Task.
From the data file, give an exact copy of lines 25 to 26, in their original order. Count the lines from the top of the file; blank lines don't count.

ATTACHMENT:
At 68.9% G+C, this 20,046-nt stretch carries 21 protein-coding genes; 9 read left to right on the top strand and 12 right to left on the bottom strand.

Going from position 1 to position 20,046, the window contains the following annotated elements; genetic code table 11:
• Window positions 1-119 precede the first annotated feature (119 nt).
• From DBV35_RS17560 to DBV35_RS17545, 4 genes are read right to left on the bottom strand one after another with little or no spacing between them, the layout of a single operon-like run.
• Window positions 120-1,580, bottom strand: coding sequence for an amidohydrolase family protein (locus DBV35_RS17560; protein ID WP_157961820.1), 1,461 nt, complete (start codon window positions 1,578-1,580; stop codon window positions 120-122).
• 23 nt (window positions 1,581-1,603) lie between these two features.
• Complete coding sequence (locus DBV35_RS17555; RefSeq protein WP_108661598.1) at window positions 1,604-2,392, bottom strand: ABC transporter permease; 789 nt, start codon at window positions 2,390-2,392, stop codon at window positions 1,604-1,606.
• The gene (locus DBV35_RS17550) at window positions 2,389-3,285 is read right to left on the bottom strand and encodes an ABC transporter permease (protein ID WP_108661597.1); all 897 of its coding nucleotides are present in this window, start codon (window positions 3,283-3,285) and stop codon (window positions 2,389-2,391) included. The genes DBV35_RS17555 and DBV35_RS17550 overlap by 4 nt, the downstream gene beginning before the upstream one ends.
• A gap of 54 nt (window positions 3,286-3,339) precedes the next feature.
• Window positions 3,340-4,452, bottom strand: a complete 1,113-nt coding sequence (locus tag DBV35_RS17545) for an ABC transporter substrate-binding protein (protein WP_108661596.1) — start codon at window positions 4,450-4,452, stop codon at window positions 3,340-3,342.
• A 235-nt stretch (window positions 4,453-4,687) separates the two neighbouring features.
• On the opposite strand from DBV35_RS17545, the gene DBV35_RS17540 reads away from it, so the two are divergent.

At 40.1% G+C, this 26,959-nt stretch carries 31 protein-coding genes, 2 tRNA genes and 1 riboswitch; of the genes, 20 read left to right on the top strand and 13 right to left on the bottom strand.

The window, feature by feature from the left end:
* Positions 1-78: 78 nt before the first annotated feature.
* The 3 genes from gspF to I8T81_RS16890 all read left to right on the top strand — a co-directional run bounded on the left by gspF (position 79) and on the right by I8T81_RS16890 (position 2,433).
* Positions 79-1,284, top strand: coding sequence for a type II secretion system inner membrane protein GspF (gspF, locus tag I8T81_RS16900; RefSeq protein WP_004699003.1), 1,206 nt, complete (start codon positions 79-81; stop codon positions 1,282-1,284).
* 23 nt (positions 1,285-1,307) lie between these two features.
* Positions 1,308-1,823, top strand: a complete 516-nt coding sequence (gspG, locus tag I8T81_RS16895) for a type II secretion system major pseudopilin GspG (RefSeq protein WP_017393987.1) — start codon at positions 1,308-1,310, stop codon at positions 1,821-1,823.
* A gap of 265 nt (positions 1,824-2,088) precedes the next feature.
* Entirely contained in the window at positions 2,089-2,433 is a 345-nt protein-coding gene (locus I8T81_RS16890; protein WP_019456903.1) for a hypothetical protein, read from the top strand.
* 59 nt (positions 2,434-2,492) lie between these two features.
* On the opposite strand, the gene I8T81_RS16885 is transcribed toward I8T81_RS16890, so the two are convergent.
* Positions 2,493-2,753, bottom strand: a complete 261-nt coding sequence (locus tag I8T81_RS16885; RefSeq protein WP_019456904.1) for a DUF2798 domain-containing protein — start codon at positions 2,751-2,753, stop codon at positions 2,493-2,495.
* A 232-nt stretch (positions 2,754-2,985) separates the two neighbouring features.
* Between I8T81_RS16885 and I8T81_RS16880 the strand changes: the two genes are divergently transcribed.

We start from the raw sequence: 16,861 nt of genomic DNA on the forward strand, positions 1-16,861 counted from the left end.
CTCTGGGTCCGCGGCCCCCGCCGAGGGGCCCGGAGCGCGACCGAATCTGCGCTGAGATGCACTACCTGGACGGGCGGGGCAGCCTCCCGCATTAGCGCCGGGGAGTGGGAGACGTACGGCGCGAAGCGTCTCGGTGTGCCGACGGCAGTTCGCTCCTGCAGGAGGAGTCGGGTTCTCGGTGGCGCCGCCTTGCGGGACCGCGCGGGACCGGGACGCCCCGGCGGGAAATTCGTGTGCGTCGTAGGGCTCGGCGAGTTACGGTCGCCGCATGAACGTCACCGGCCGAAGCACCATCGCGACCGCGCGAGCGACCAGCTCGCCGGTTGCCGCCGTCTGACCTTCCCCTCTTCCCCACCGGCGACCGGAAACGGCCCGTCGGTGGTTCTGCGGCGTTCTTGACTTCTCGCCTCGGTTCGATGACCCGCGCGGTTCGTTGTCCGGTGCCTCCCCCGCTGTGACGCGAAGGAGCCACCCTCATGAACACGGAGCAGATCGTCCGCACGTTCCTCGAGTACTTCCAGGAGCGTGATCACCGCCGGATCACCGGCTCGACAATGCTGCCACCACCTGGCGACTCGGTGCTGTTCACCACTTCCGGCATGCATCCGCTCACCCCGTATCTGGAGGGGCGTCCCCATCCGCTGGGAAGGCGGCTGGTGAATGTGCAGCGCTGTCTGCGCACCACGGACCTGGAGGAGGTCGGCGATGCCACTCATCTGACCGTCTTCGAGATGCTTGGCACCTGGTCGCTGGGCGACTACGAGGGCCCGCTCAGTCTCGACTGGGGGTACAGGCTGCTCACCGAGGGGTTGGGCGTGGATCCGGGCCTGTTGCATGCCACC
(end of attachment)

* A 232-nt stretch (positions 2,754-2,985) separates the two neighbouring features.
* Between I8T81_RS16885 and I8T81_RS16880 the strand changes: the two genes are divergently transcribed.